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The Parenting Style You've Never Heard of

I have come up with a name for my parenting style. It's not based on any behavioral science. You won't find any books on it or any articles anywhere. Well, except for this one.

My parenting style is called "Embrace Your Shame Parenting." This means you experience shame about your crappy parenting on an hourly basis. And you have no choice but to deal with. This means, feel like shit and move on. Most of my parenting experiences devolve into shames spirals of: "I suck at this, I'm screwing my kids up, someone please stop me now." Everything I do (scream them to sleep) or don't do (less than Weelicious-worthy lunches) makes me feel like shit. It's an endless cycle of being an asshole, feeling like crap and hating myself for it.

But who can live in a constant shame spiral and expect to feel good about themselves? How can one possibly recover and collect themselves with enough dignity to then be the parent you want to be? Not me.

I decided that rather than fighting the shame I feel around the lame-ass parenting moves I make, I should just surrender to this fact and let it be. I'm going to suck—correction, I do suck—but it's OK. What's so bad about sucking? You can only go up from there. I will say, like all scientific experiments, it's taking a while for my technique to kick in. Last night I lost it on my kid after two hours of running out of his room at bedtime until he finally cried himself to sleep. This morning I am still suffering the aftershocks of how I handled it.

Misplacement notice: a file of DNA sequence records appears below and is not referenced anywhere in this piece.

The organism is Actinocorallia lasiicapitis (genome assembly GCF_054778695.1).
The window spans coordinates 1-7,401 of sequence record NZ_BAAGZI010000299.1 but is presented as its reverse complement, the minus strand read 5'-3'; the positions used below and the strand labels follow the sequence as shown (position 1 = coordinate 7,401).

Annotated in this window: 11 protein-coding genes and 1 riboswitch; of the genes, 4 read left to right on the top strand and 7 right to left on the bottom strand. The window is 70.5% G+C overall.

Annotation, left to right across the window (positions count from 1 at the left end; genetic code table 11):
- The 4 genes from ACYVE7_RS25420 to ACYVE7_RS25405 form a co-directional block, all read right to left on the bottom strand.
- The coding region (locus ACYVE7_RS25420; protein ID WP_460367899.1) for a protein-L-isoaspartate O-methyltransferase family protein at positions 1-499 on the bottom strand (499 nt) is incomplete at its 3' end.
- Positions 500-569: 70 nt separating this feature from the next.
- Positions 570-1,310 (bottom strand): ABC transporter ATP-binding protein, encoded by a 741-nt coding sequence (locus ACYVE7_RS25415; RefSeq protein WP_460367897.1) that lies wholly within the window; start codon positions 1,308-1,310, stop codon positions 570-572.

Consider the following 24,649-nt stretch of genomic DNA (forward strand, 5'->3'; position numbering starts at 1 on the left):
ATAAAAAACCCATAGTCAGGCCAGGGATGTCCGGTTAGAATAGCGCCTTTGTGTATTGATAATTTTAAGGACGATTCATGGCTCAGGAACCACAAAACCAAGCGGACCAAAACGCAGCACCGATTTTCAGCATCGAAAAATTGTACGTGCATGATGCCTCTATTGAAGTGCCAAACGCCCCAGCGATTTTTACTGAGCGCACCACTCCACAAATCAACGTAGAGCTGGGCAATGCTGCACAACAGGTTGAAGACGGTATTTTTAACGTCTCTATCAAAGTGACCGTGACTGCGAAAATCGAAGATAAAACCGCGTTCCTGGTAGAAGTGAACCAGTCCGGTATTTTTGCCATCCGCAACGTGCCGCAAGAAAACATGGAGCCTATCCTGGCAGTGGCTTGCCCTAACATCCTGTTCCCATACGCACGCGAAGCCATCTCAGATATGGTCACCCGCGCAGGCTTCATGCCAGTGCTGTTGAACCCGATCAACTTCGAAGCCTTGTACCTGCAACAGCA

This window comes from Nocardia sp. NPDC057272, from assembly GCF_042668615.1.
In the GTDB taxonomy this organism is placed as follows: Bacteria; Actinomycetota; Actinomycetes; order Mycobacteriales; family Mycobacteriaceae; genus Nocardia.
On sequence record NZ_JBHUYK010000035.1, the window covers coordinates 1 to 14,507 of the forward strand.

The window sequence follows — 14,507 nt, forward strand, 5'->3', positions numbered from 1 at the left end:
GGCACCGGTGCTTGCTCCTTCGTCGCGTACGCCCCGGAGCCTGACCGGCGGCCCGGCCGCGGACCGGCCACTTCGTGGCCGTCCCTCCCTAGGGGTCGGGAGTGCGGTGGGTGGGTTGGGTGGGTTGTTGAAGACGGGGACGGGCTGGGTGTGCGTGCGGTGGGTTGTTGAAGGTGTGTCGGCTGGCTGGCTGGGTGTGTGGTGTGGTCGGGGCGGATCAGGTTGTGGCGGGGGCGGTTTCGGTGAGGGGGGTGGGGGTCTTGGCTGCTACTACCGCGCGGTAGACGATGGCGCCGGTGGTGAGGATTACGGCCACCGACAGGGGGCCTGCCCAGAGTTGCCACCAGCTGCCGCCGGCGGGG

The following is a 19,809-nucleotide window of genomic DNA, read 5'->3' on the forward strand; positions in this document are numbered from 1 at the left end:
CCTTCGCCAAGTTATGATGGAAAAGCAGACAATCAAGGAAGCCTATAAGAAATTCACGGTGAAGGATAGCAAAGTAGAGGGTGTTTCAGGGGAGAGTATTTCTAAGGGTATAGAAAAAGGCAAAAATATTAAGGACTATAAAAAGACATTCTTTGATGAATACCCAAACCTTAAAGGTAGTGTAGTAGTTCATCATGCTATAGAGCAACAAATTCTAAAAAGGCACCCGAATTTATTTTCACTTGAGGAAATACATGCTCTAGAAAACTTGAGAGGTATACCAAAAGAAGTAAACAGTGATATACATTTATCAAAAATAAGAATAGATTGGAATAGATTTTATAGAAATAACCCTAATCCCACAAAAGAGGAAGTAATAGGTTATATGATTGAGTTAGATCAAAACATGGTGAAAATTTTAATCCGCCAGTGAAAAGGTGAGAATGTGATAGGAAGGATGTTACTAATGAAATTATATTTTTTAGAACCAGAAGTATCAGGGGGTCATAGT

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Stupid stuff just fall out of my mouth like grandpa trying to eat without dentures.

Embracing shame around your parenting is awesome, if you can do it. Brené Brown, vulnerability scholar, author, research professor and superstar has written several books on the topic of shame and vulnerability. There is nothing more liberating than just hanging in a space of, "Wow, I fucked this moment up big time," but it's OK!

And I'm tired of feeling guilty. I've given an iPad at bed time because I couldn't deal with trying to get a kid to sleep one more second. (And that's on a good day.) I've threatened to take them to school naked if they don't get themselves dressed.

Actually, I say a lot of crazy stuff, stuff you can't take back—sometimes in scary voices: "I'm locking you in your room if you get out of bed one more time!" Forget that the door is so old that it doesn't even close, let alone have a lock on it. Stupid stuff just fall out of my mouth like grandpa trying to eat without dentures. The moment of shame starts as I'm saying or doing said crap parenting move. It doesn't even hit me later.

As I am dropping the F-bomb, the shame starts: I'm causing irrevocable damage, my son will become a murderer, my daughter will become a prostitute or worse, an Art History major like myself.

Or it's bath time and the kids are soaking the entire bathroom with Super Soakers. From the bottom of my toes comes a depth-of-the-soul scream. "You gotta be F-in kidding me?!!" As I am dropping the F-bomb, the shame starts: I'm causing irrevocable damage, my son will become a murderer, my daughter will become a prostitute or worse, an Art History major like myself. Allowing parenting shame to control me only makes me feel more shameful, idiotic and angry. It's a vicious cycle. It makes things worse. More anger, more out-of-control parenting. So I stopped.

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I drop a few F-bombs ... Big fucking deal. I make up some ridiculous thing about teeth turning black and falling out if they are not brushed. Who cares? I cannot tell you how relieved I feel. I am not numbing my shame in nightly pints of ice cream. Because I let it go.

The one thing I do is I always discuss it with my kids. I apologize, which teaches them that it's OK to get it wrong and to be vulnerable. "Hey guys, I am so sorry I screamed or said this or did that. I feel awful and I hope it wont happen again. But it probably will." And then I'll apologize again, this time smothering with kisses. "Maybe one day I'll get it right, but for now, I'm doing the best I can. Now go the fuck to sleep."

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